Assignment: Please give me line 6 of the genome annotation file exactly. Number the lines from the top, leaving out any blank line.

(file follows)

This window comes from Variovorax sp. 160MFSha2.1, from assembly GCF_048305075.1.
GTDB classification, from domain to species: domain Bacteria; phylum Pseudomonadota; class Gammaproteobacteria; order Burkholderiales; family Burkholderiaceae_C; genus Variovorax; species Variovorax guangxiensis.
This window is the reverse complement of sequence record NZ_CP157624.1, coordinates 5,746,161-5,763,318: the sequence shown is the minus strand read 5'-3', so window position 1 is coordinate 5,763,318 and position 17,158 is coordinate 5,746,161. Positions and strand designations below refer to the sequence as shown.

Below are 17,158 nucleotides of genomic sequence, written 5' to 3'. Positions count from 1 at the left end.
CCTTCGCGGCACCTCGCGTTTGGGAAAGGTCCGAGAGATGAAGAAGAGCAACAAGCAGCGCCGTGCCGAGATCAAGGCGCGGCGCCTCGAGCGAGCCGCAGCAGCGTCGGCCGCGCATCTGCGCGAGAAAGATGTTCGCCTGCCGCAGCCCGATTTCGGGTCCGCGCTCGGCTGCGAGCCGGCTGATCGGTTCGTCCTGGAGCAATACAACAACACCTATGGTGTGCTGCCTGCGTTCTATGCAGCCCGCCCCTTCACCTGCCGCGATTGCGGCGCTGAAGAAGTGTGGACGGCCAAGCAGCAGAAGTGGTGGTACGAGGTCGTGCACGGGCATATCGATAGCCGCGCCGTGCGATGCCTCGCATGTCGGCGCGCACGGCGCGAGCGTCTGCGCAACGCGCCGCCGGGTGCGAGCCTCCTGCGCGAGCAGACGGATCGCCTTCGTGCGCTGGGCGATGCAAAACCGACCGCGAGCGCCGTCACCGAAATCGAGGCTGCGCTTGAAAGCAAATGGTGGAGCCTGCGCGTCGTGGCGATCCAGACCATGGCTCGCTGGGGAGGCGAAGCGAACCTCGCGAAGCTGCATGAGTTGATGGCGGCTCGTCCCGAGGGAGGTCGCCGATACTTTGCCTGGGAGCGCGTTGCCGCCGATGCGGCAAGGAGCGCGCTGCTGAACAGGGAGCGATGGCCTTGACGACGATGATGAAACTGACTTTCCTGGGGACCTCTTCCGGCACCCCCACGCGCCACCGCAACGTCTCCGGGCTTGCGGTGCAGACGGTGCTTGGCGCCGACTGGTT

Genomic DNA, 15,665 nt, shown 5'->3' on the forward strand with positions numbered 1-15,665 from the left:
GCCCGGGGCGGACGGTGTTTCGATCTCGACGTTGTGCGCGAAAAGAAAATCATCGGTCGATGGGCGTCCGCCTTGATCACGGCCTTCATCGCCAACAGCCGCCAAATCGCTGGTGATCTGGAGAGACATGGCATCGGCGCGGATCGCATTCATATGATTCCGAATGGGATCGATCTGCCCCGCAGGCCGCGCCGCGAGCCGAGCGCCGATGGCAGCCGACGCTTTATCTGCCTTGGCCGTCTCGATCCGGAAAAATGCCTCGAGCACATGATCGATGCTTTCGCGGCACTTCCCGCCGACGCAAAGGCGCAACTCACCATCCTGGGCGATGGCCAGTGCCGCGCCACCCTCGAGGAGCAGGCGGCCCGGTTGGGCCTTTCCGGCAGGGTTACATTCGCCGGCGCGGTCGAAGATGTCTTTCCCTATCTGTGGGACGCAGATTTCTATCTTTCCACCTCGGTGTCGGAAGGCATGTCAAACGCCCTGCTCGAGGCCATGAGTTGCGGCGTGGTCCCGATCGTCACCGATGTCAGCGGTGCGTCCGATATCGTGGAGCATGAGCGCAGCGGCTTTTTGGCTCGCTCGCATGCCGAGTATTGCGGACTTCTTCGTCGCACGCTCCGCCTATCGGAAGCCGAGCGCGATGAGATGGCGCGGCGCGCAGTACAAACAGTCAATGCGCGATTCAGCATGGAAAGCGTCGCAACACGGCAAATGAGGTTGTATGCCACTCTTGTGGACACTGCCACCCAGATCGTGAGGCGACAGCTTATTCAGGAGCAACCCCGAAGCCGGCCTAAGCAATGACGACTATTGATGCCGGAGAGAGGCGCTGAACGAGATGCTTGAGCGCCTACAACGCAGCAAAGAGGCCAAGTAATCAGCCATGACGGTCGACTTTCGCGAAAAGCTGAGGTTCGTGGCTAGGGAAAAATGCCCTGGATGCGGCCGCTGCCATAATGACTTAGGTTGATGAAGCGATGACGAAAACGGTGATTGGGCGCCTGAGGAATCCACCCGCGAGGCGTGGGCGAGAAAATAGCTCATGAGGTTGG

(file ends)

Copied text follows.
Genomic DNA, 15,665 nt, shown 5'->3' on the forward strand with positions numbered 1-15,665 from the left: